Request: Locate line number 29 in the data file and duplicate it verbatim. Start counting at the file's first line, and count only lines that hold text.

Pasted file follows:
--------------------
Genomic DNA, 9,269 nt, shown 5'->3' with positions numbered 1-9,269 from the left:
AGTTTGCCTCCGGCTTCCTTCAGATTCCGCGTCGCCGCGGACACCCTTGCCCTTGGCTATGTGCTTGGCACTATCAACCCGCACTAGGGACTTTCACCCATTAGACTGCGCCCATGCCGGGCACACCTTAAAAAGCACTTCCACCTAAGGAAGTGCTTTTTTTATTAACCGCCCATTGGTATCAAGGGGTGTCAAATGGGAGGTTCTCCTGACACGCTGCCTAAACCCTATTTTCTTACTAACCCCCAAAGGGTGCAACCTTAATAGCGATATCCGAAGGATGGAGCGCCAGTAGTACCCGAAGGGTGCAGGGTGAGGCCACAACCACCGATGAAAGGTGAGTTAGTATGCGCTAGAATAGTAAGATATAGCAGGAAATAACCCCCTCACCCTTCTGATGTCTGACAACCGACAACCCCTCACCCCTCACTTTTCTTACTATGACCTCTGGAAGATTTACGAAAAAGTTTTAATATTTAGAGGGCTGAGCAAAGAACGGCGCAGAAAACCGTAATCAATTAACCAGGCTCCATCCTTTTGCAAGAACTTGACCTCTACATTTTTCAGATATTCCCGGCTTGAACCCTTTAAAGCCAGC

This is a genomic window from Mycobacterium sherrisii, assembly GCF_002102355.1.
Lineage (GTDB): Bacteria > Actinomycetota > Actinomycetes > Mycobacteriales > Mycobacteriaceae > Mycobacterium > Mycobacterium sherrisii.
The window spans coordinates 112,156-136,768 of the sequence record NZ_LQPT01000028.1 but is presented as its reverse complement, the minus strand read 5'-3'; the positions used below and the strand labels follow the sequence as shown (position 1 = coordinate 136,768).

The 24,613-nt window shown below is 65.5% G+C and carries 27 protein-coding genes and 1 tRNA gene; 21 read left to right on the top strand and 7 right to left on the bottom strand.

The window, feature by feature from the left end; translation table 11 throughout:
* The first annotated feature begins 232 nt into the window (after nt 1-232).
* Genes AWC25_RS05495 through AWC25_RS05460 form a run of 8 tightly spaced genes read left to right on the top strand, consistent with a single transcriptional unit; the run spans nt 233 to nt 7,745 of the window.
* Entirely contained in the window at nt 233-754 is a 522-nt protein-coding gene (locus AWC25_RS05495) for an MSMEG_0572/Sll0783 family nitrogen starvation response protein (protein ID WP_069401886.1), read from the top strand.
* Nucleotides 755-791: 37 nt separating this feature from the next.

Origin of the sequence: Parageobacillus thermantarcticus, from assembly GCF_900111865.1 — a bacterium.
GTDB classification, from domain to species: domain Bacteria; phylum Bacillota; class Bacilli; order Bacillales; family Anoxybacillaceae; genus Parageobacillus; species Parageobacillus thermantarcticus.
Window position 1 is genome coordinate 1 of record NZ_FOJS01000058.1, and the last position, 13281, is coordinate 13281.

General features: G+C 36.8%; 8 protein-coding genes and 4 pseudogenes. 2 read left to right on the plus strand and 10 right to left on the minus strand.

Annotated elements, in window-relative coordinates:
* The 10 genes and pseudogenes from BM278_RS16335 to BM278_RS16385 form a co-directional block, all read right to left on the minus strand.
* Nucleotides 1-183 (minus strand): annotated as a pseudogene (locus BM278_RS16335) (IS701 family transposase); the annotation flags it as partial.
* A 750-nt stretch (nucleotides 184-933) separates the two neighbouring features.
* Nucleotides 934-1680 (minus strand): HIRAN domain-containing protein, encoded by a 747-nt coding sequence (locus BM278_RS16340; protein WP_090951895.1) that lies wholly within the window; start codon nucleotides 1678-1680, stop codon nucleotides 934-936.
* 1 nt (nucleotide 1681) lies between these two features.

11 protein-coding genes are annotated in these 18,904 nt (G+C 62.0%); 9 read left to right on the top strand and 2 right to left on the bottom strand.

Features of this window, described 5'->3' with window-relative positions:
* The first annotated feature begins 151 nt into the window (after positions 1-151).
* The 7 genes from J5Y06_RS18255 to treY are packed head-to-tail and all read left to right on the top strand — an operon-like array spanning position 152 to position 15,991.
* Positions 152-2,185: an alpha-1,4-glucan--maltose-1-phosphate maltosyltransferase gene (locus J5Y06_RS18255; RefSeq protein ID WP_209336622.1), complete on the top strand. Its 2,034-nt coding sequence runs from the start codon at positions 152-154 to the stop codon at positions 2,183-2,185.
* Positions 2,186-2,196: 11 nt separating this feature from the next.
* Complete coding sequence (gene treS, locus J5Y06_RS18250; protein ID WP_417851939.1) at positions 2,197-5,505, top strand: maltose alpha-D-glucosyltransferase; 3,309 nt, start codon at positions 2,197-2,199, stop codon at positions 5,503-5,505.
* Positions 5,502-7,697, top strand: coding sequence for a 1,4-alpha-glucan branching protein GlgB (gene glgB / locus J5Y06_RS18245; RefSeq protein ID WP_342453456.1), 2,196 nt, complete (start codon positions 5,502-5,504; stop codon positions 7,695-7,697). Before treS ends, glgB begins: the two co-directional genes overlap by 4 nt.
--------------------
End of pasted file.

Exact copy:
* Positions 5,502-7,697, top strand: coding sequence for a 1,4-alpha-glucan branching protein GlgB (gene glgB / locus J5Y06_RS18245; RefSeq protein ID WP_342453456.1), 2,196 nt, complete (start codon positions 5,502-5,504; stop codon positions 7,695-7,697). Before treS ends, glgB begins: the two co-directional genes overlap by 4 nt.